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History of JDC

1960s: Helping the New State of Israel Care for its Most Vulnerable Citizens

The May 15, 1948, birth of the State of Israel represented the fulfillment of the dreams and yearnings of thousands of generations, and it brought massive numbers of new olim (immigrants) from both Europe and the Muslim countries whose needs quickly threatened to overwhelm the capacities of the newborn—and newly besieged—Jewish State.

Among the Jews arriving from Europe were some 100,000 veterans of the Displaced Persons camps, including many thousands of aged, sick, or disabled survivors of concentration camps whose broken bodies made them utterly dependent on assistance. TB was a scourge of alarming proportions, and less than half the newcomers were able-bodied adults.

By late 1949, the government of Israel had invited JDC and the Jewish Agency to join forces with it to confront these challenges. The outcome was MALBEN—a Hebrew acronym for Organization for the Care of Handicapped Immigrants.

Over the next few years, MALBEN rushed to construct a network of a hundred institutions, converting former British army barracks and any available building into homes for the aged, hospitals, TB sanitariums, sheltered workshops, and rehabilitation centers. MALBEN also funded the training of nurses and rehabilitation workers. In 1951, by agreement of all parties, JDC assumed the entire obligation for MALBEN, while the Jewish Agency took on all responsibility for immigrant transportation and resettlement, tasks it had previously shared with JDC.

MALBEN rehabilitation programs opened new worlds to the disadvantaged, enabling them to contribute to the building of the new country. Disabilities once deemed hopeless responded to treatment and therapy. During the 1950s, as hundreds of thousands of new olim continued to stream into Israel from Europe and North Africa, MALBEN accounted for almost 50 percent of JDC’s worldwide annual relief budget.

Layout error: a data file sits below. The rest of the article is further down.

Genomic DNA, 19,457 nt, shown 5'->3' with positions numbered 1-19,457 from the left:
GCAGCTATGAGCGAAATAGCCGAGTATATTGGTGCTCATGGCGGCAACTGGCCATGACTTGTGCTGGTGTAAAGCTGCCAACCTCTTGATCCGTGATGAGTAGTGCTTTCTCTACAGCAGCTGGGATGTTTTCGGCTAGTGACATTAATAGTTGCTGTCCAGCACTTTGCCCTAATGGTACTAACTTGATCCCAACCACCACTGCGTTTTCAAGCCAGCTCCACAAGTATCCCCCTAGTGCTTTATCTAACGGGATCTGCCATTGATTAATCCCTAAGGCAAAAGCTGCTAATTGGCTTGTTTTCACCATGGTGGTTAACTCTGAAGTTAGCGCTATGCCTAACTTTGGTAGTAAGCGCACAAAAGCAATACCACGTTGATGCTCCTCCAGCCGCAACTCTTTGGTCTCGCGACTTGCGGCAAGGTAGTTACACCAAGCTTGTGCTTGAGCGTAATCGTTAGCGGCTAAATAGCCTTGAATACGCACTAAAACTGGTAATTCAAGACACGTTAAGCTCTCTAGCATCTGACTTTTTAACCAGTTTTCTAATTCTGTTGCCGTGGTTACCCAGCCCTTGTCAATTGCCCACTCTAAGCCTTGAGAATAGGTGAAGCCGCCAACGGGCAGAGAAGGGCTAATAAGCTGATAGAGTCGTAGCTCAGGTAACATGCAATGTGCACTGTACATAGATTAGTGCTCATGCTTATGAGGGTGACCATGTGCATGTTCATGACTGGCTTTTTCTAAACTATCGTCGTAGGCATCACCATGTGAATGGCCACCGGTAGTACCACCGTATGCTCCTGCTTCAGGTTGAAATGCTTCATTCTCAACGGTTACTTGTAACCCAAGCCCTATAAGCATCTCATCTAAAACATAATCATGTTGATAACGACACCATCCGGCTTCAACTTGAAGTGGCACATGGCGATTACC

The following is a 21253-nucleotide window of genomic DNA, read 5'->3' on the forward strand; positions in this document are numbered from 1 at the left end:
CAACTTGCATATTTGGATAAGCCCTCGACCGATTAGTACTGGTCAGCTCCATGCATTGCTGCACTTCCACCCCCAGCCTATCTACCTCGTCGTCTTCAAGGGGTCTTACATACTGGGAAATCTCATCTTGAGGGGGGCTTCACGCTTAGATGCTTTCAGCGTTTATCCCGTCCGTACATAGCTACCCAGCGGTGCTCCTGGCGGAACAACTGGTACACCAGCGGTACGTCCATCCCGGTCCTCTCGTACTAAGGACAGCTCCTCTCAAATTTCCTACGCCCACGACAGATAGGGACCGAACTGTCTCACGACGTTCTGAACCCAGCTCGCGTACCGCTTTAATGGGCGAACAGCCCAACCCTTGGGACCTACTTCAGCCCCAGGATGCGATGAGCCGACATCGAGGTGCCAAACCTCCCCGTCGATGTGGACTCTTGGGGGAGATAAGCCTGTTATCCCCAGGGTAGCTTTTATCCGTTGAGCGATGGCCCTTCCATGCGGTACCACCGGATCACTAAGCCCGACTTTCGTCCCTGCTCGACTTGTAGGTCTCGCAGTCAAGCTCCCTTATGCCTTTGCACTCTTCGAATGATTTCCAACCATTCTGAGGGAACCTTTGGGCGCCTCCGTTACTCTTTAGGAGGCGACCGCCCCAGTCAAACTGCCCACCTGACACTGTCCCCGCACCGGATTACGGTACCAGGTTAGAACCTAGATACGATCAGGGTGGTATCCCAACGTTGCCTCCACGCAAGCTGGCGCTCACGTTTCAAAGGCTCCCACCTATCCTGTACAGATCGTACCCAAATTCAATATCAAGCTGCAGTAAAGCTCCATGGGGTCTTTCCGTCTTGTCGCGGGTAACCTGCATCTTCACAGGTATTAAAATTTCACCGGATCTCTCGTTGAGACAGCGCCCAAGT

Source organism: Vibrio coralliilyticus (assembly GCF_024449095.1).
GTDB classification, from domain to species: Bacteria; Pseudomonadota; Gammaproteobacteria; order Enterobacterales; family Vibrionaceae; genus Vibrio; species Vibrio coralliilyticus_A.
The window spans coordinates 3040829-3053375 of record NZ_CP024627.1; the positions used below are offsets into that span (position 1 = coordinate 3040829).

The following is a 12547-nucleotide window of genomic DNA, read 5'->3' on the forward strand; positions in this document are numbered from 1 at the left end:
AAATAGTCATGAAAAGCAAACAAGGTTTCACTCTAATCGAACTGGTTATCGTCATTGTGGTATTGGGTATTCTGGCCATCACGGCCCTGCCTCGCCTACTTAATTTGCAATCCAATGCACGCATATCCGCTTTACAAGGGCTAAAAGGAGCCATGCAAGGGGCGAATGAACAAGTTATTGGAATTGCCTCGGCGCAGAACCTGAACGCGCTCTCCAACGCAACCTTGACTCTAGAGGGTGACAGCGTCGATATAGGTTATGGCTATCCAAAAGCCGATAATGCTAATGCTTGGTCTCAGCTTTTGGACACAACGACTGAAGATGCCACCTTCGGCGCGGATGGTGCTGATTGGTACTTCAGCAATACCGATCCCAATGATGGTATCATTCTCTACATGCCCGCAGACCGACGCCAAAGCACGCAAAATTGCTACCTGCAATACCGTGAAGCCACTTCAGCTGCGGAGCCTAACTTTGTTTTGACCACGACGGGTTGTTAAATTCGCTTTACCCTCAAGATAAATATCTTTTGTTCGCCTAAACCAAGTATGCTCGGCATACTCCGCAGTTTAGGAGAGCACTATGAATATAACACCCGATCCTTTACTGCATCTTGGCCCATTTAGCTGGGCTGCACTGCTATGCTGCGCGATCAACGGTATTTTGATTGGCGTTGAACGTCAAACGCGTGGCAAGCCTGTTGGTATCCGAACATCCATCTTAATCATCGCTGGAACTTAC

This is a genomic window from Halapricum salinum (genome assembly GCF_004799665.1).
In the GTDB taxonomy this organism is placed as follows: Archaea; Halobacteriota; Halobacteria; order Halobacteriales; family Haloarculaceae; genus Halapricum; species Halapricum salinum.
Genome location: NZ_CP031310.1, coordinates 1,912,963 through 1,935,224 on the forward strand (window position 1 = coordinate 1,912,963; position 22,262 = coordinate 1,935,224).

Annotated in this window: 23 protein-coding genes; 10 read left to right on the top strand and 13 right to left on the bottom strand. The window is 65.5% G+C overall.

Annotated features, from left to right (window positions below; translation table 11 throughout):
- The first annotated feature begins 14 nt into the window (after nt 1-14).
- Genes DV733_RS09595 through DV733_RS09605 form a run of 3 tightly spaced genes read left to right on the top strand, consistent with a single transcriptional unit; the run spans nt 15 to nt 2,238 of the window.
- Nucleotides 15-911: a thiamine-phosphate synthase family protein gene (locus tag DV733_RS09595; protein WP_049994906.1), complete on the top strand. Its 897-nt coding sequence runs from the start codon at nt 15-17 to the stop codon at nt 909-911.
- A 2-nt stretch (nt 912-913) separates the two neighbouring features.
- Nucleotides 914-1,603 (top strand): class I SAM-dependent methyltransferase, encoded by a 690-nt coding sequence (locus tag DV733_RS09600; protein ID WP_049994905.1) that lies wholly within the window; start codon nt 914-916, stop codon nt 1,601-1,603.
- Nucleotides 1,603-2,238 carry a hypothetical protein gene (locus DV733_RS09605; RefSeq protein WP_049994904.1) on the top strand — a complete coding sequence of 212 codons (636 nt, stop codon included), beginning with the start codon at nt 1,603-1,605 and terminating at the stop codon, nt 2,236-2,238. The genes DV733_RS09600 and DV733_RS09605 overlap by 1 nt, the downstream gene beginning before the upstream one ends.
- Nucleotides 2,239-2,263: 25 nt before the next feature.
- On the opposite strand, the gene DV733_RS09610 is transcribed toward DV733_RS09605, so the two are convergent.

At the same time, Israel’s local and national government agencies were building capacity, and by the end of the decade—with the emergency relief phase receding—JDC began to chart a fresh course. Pressing challenges that had been overshadowed could now come to the fore.

JDC became a social catalyst by encouraging and guiding Israeli government and private agencies to join forces in order to stimulate awareness of unmet needs, evaluate those needs, and develop programs, skills, and services to address them. JDC’s original mandate—to serve disadvantaged olim—broadened to a concern for all of Israel’s aged, disabled, at-risk, or vulnerable populations, and JDC seed money fueled many innovative projects.

Institutional care for the aged was replaced whenever practicable with initiatives that enabled older people to live at home in their communities. In 1958, JDC and the Ministry of Health established a joint Psychiatric Trust Fund to develop modern, integrated mental health services and to train qualified staff. That same year, the Paul Baerwald School of Social Work, first created by JDC in France to help those working with refugees from myriad cultures, was reestablished at the Hebrew University of Jerusalem to professionalize social services.

In 1964, JDC engaged a Harvard University consultant to survey the needs of children with disabilities, and the concept of the Child Development and Assessment Center was born. Based on the principle that early detection and treatment optimize outcomes, Child Development Centers spread all across the country.

Throughout the 1960s, JDC worked closely with the Israeli voluntary agencies that were serving children with physical and mental disabilities, helping them set up therapy programs, kindergartens, day centers, counseling services for parents, and summer camps. It also advised the organizations on fund-raising strategies to help them become financially independent.

Increasingly in that decade, JDC’s programming was being redirected from the operation of specialized institutional services to subsidization of a broad spectrum of community-based programs. A growing number of local public and voluntary agencies began coordinating their activities with JDC in order to create and expand services in areas of unmet needs.

By 1969—20 years after creation of the State of Israel—more than 1.3 million olim had arrived. JDC had assisted more than 250,000 people. The population of aged had risen sharply. That year JDC and the government of Israel inaugurated ESHEL—the Association for the Planning and Development of Services for the Aged—to extend a network of coordinated services to underserved elderly by pooling resources locally, regionally, and nationally. ESHEL has since transformed the quality of life available to Israel’s seniors.

The trend in JDC’s role in Israel was clear. By the end of 1975, JDC had transferred its MALBEN facilities to the government and divested itself of all direct services.

JDC’s ethos of social pioneering continued into the next period in Israel, when JDC would turn its attention to the economically and socially disadvantaged sectors of Israel’s society.

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